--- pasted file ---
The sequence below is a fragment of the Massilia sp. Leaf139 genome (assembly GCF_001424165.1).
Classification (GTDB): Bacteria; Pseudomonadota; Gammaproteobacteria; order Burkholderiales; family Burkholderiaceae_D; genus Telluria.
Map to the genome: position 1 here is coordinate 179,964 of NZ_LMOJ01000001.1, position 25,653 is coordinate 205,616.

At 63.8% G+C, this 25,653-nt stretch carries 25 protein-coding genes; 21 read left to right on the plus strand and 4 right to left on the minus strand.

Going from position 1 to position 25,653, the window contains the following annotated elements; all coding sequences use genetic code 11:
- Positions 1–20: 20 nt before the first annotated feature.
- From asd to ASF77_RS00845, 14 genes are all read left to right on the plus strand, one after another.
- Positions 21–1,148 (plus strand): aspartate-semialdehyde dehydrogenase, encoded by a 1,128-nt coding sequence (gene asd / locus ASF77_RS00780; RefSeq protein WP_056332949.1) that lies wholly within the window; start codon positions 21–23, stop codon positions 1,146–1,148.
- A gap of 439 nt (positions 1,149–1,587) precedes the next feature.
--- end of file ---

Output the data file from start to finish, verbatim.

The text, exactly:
The sequence below is a fragment of the Massilia sp. Leaf139 genome (assembly GCF_001424165.1).
Classification (GTDB): Bacteria; Pseudomonadota; Gammaproteobacteria; order Burkholderiales; family Burkholderiaceae_D; genus Telluria.
Map to the genome: position 1 here is coordinate 179,964 of NZ_LMOJ01000001.1, position 25,653 is coordinate 205,616.

At 63.8% G+C, this 25,653-nt stretch carries 25 protein-coding genes; 21 read left to right on the plus strand and 4 right to left on the minus strand.

Going from position 1 to position 25,653, the window contains the following annotated elements; all coding sequences use genetic code 11:
- Positions 1–20: 20 nt before the first annotated feature.
- From asd to ASF77_RS00845, 14 genes are all read left to right on the plus strand, one after another.
- Positions 21–1,148 (plus strand): aspartate-semialdehyde dehydrogenase, encoded by a 1,128-nt coding sequence (gene asd / locus ASF77_RS00780; RefSeq protein WP_056332949.1) that lies wholly within the window; start codon positions 21–23, stop codon positions 1,146–1,148.
- A gap of 439 nt (positions 1,149–1,587) precedes the next feature.